Honors Program graduate, Dana Dahhan, tells of her success after Loyola.
From her first-year seminar to studying Biochemistry in Wisconsin: here is how Dana got to where she is today:
I had a fantastic honors program experience! I met my best friends through the honors program, picked up some faculty mentors, got some really sweet sweatshirts, and totally rehabbed my writing skills. My honors classes ran through the usual two-semester seminars, then Encountering Western Europe (w/ Dr. Posner), Encountering Latin America (w/ Dr. Sholar), Science & Society (Dr. Giaquinto), and the theology capstone. Science & Society was particularly useful. The course was on symmetry, and some chemistry majors & I (I’m a biochemistry major) did a presentation on symmetry in organic molecules. This knowledge of symmetry was foundational in my understanding of protein structure and crystallographic techniques during my first year of graduate school.
That Honors Program overhauled my writing skills was certainly the most useful lesson. Before Loyola, I used way too many adjectives and was imprecise in my statements. Both of these make for poor science writing, and I would have far more work to do now if Honors hadn’t worked on my writing abilities first.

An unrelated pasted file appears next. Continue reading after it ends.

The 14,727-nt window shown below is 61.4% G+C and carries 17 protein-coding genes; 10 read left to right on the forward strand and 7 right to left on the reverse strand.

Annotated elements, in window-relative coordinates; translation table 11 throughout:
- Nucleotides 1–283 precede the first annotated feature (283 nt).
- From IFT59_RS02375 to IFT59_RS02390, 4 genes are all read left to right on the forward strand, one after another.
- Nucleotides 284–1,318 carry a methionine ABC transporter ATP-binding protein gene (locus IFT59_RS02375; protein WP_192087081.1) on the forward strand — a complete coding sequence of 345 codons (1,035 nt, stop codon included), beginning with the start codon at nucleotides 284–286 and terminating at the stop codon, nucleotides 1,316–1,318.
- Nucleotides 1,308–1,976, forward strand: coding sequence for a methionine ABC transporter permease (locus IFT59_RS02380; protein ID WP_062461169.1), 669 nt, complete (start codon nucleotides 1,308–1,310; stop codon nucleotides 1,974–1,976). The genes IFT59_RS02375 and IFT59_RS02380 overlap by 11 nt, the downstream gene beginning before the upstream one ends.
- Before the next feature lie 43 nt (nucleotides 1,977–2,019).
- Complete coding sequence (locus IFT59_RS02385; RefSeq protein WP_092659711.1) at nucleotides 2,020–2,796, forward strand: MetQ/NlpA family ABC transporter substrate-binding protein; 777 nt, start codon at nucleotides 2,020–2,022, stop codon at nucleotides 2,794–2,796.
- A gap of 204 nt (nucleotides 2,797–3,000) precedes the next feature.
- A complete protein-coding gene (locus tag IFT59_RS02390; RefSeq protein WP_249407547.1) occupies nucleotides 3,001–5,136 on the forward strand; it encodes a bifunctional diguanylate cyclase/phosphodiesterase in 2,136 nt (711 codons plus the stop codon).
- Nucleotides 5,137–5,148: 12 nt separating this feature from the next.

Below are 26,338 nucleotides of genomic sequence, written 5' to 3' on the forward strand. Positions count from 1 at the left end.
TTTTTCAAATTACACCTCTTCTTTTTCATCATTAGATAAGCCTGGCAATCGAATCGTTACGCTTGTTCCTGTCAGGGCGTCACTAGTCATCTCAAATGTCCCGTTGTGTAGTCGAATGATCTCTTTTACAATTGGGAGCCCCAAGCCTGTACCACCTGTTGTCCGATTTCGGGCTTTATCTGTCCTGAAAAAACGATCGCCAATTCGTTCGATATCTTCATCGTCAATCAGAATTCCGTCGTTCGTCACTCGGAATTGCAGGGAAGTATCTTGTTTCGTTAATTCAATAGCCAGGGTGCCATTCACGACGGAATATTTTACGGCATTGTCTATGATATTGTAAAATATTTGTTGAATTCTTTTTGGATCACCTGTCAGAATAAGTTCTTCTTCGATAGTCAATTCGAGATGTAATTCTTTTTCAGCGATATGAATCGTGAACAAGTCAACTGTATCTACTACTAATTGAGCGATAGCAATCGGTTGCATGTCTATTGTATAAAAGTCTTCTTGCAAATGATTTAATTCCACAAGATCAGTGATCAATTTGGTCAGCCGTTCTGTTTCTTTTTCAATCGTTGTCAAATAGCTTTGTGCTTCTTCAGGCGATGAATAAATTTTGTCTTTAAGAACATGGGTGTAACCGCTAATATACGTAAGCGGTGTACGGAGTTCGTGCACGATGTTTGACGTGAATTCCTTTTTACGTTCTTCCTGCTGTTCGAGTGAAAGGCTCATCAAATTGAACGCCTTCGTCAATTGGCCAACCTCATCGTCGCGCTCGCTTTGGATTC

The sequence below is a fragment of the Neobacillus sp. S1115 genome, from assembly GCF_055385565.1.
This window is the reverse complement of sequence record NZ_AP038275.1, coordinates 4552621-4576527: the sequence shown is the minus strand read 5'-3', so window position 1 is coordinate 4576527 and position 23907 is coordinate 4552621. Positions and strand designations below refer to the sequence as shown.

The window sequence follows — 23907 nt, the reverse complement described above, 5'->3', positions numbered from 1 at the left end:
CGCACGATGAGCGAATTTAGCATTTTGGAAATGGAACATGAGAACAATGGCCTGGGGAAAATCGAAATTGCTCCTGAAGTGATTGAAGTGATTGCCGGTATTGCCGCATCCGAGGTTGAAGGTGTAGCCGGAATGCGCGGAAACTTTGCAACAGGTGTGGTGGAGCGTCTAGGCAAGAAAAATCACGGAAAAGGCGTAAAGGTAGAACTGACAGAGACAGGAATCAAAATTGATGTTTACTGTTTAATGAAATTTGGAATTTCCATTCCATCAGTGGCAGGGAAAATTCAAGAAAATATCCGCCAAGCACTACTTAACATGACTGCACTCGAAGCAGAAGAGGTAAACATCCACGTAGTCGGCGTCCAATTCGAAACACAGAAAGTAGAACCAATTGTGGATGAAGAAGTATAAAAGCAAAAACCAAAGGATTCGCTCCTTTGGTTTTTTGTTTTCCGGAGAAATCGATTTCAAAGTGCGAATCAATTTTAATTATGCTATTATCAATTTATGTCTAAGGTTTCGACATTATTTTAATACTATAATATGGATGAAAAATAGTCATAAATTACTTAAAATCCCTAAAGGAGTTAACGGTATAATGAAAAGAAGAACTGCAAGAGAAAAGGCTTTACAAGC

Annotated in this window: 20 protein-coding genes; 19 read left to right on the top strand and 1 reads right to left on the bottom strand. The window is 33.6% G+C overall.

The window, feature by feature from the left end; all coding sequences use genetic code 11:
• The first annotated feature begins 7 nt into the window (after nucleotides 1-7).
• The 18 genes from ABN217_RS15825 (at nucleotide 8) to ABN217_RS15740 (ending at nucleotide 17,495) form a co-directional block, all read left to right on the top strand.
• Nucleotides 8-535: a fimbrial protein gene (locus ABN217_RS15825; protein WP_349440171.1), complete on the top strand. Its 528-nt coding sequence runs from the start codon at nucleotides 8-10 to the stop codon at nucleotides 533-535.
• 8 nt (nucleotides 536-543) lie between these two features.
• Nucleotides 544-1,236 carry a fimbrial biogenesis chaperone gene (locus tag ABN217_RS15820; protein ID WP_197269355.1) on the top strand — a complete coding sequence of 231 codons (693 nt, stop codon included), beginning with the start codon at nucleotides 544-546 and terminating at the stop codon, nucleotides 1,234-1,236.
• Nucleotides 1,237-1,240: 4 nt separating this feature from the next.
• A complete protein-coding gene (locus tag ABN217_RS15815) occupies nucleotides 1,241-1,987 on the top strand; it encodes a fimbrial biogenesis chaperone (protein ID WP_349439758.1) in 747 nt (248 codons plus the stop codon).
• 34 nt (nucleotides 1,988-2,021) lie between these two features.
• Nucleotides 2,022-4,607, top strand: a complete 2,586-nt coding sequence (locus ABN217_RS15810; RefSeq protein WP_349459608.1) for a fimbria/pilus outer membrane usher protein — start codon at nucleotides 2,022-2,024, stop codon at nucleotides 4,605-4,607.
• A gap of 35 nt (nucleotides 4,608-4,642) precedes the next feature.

I graduated from Loyola in 2015 with a B.S. in Biochemistry, Magna Cum Laude. At Loyola, I’d picked up three research fellowships during my three years in a research lab with Dr. Ken Olsen (Biochemistry) and the Cassaretto Medal from the Dept. of Chemistry & Biochemistry upon graduation. I was the second author on a publication at this time.
I joined the Integrated Program in Biochemistry (IPiB) at UW-Madison in Fall of 2015. What attracted me to UW-Madison and IPiB was the incredible biochemical legacy of this institution and the happiness of its graduate students. When I accepted the offer from UW-Madison to join IPiB as a PhD student (there are no master’s programs in IPiB), the program was ranked 2nd in the country by U.S. News. I joined the lab of Dr. Sebastian Bednarek in the Department of Biochemistry—we study membrane trafficking pathways using Arabidopsis thaliana as our model organism. In the Spring of 2017, I passed my preliminary exam, which bumped me up to a PhD candidate—at this point, I need to satisfy my thesis committee’s publication requirements (and earn enough data!) to graduate. I am finishing my second and final semester as a TA and have been very active in the Student Faculty Liaison Committee, which is an IPiB student group that organizes community outreach, professional development opportunities, and recruiting (among other things). This year, I am the co-chair of Professional Development which has been extremely rewarding. I help provide essential connections between our current graduate students & post-docs and scientists in STEM policy, the biotech industry, and academia. I am also the recipient of a Steenbock Predoctoral Fellowship in Biochemistry for the 2018-2019 year, which is administered by the Dept. of Biochemistry at UW-Madison (yay!).
I still have a long way to go though! I’m keeping my eye out for other funding opportunities and working as quickly as I can to gather data to earn my PhD. I anticipate this will take another 3-4 years.